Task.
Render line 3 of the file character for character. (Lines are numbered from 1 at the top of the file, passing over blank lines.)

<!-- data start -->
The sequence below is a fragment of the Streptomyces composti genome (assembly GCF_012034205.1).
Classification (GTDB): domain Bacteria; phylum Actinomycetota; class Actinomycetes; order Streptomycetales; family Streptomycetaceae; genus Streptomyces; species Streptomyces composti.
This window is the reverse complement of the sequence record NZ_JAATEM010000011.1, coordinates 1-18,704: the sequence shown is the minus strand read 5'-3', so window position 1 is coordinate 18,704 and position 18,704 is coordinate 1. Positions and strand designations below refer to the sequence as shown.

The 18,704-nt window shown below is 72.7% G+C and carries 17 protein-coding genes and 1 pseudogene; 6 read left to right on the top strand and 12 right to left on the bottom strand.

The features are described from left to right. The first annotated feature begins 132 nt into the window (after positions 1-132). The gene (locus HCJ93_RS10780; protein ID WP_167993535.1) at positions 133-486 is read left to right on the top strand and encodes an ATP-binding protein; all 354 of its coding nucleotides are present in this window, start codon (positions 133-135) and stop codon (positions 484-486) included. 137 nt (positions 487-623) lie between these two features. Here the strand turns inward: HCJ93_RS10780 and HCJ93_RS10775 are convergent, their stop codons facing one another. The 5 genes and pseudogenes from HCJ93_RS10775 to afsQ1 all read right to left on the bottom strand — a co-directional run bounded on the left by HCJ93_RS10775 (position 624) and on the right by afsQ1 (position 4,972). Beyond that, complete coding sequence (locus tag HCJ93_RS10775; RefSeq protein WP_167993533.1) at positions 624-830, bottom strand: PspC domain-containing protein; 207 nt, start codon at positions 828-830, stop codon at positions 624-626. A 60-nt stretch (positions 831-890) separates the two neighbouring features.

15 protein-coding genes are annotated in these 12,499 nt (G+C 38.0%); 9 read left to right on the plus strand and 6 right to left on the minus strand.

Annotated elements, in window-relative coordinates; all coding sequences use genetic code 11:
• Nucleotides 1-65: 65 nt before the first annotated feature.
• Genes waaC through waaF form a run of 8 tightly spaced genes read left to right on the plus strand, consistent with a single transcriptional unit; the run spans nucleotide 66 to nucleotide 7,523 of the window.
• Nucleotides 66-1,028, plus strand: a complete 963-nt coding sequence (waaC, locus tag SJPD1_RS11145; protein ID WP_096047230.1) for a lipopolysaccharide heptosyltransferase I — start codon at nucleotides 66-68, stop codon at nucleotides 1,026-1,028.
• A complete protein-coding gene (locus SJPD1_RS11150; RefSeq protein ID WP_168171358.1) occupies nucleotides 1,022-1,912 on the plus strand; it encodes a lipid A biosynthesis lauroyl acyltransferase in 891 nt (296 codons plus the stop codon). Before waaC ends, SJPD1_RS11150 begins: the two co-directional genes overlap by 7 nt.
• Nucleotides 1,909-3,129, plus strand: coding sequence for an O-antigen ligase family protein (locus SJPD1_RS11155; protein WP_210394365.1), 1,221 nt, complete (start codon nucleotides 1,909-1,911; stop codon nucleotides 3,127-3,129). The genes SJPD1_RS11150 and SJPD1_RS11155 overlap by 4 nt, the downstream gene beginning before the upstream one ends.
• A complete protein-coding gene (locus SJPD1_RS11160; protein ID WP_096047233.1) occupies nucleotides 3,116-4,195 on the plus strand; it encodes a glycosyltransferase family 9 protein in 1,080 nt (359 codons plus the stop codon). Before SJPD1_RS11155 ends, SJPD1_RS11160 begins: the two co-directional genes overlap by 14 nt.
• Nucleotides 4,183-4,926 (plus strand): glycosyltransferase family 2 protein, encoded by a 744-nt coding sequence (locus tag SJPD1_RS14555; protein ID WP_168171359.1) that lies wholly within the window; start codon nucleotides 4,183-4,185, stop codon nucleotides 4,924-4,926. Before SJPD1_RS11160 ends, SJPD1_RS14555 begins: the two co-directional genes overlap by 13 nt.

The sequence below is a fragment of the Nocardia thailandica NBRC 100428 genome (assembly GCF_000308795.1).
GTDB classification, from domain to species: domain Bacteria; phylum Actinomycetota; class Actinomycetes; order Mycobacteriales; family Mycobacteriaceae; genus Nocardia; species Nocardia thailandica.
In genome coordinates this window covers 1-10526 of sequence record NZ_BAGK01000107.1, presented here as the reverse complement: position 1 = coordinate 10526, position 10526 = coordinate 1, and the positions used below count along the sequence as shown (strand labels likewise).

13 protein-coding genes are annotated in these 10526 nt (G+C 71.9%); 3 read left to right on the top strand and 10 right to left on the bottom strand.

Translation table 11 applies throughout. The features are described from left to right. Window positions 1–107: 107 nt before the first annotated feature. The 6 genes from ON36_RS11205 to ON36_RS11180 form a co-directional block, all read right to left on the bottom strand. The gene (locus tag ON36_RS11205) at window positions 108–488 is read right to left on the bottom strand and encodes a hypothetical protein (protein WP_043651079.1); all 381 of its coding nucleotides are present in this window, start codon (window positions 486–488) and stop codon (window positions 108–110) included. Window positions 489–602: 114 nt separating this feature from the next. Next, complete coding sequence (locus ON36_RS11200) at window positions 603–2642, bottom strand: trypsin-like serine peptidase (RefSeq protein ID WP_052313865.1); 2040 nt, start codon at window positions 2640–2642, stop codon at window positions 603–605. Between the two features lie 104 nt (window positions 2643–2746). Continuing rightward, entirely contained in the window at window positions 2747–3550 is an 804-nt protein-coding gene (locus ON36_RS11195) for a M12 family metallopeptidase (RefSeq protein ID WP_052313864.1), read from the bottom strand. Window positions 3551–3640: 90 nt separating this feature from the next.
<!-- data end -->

This window is the reverse complement of the sequence record NZ_JAATEM010000011.1, coordinates 1-18,704: the sequence shown is the minus strand read 5'-3', so window position 1 is coordinate 18,704 and position 18,704 is coordinate 1. Positions and strand designations below refer to the sequence as shown.